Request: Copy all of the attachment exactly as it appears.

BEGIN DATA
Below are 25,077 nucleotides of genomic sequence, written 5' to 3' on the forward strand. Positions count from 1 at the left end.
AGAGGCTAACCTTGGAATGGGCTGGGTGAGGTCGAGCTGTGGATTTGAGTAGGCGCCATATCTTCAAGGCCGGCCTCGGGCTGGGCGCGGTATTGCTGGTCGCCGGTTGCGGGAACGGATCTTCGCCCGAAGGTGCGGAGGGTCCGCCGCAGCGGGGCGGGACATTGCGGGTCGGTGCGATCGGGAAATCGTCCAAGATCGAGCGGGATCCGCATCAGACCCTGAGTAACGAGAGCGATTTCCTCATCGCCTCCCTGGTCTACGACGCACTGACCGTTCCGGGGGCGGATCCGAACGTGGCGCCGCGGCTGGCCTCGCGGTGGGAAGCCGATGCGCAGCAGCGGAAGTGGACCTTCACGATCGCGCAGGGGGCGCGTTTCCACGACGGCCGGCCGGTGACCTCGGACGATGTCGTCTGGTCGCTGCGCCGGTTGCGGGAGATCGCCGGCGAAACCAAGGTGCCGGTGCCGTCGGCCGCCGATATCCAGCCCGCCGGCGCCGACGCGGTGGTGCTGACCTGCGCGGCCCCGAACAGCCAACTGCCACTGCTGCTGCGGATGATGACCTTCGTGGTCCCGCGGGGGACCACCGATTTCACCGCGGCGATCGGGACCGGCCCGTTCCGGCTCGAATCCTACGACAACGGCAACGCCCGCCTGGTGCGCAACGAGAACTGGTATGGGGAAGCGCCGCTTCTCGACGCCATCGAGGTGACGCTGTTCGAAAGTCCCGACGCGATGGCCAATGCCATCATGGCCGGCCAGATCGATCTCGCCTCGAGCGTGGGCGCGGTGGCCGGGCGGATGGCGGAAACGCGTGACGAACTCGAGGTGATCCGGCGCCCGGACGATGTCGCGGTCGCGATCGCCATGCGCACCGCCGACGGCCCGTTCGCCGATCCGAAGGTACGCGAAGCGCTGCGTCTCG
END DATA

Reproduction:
Below are 25,077 nucleotides of genomic sequence, written 5' to 3' on the forward strand. Positions count from 1 at the left end.
AGAGGCTAACCTTGGAATGGGCTGGGTGAGGTCGAGCTGTGGATTTGAGTAGGCGCCATATCTTCAAGGCCGGCCTCGGGCTGGGCGCGGTATTGCTGGTCGCCGGTTGCGGGAACGGATCTTCGCCCGAAGGTGCGGAGGGTCCGCCGCAGCGGGGCGGGACATTGCGGGTCGGTGCGATCGGGAAATCGTCCAAGATCGAGCGGGATCCGCATCAGACCCTGAGTAACGAGAGCGATTTCCTCATCGCCTCCCTGGTCTACGACGCACTGACCGTTCCGGGGGCGGATCCGAACGTGGCGCCGCGGCTGGCCTCGCGGTGGGAAGCCGATGCGCAGCAGCGGAAGTGGACCTTCACGATCGCGCAGGGGGCGCGTTTCCACGACGGCCGGCCGGTGACCTCGGACGATGTCGTCTGGTCGCTGCGCCGGTTGCGGGAGATCGCCGGCGAAACCAAGGTGCCGGTGCCGTCGGCCGCCGATATCCAGCCCGCCGGCGCCGACGCGGTGGTGCTGACCTGCGCGGCCCCGAACAGCCAACTGCCACTGCTGCTGCGGATGATGACCTTCGTGGTCCCGCGGGGGACCACCGATTTCACCGCGGCGATCGGGACCGGCCCGTTCCGGCTCGAATCCTACGACAACGGCAACGCCCGCCTGGTGCGCAACGAGAACTGGTATGGGGAAGCGCCGCTTCTCGACGCCATCGAGGTGACGCTGTTCGAAAGTCCCGACGCGATGGCCAATGCCATCATGGCCGGCCAGATCGATCTCGCCTCGAGCGTGGGCGCGGTGGCCGGGCGGATGGCGGAAACGCGTGACGAACTCGAGGTGATCCGGCGCCCGGACGATGTCGCGGTCGCGATCGCCATGCGCACCGCCGACGGCCCGTTCGCCGATCCGAAGGTACGCGAAGCGCTGCGTCTCG